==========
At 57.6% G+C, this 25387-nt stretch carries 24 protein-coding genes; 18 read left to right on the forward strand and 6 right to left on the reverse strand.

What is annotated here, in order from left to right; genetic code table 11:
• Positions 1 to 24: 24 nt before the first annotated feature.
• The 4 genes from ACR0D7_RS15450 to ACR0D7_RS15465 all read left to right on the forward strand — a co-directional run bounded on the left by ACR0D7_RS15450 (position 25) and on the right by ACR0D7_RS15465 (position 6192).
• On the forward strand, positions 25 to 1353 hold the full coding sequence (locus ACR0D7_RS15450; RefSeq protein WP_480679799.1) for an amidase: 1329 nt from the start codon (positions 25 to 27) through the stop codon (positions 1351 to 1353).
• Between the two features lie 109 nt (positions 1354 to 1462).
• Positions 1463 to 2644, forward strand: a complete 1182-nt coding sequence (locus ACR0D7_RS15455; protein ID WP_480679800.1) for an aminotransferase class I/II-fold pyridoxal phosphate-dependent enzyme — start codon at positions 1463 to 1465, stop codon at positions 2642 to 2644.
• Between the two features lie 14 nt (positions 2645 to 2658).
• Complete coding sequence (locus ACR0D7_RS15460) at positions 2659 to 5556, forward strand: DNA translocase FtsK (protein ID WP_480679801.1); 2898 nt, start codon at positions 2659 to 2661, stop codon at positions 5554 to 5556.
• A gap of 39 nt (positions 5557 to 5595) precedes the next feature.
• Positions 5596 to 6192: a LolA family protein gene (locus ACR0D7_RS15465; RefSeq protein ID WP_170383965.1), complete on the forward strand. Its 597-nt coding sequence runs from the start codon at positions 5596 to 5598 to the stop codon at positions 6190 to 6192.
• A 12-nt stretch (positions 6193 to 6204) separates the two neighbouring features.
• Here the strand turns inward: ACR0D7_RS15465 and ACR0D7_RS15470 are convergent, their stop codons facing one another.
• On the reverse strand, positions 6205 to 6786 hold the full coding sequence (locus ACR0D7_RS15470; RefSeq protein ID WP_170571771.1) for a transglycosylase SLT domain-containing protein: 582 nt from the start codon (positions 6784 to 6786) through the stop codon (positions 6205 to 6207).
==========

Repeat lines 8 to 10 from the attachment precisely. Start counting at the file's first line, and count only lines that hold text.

• Between the two features lie 14 nt (positions 2645 to 2658).
• Complete coding sequence (locus ACR0D7_RS15460) at positions 2659 to 5556, forward strand: DNA translocase FtsK (protein ID WP_480679801.1); 2898 nt, start codon at positions 2659 to 2661, stop codon at positions 5554 to 5556.
• A gap of 39 nt (positions 5557 to 5595) precedes the next feature.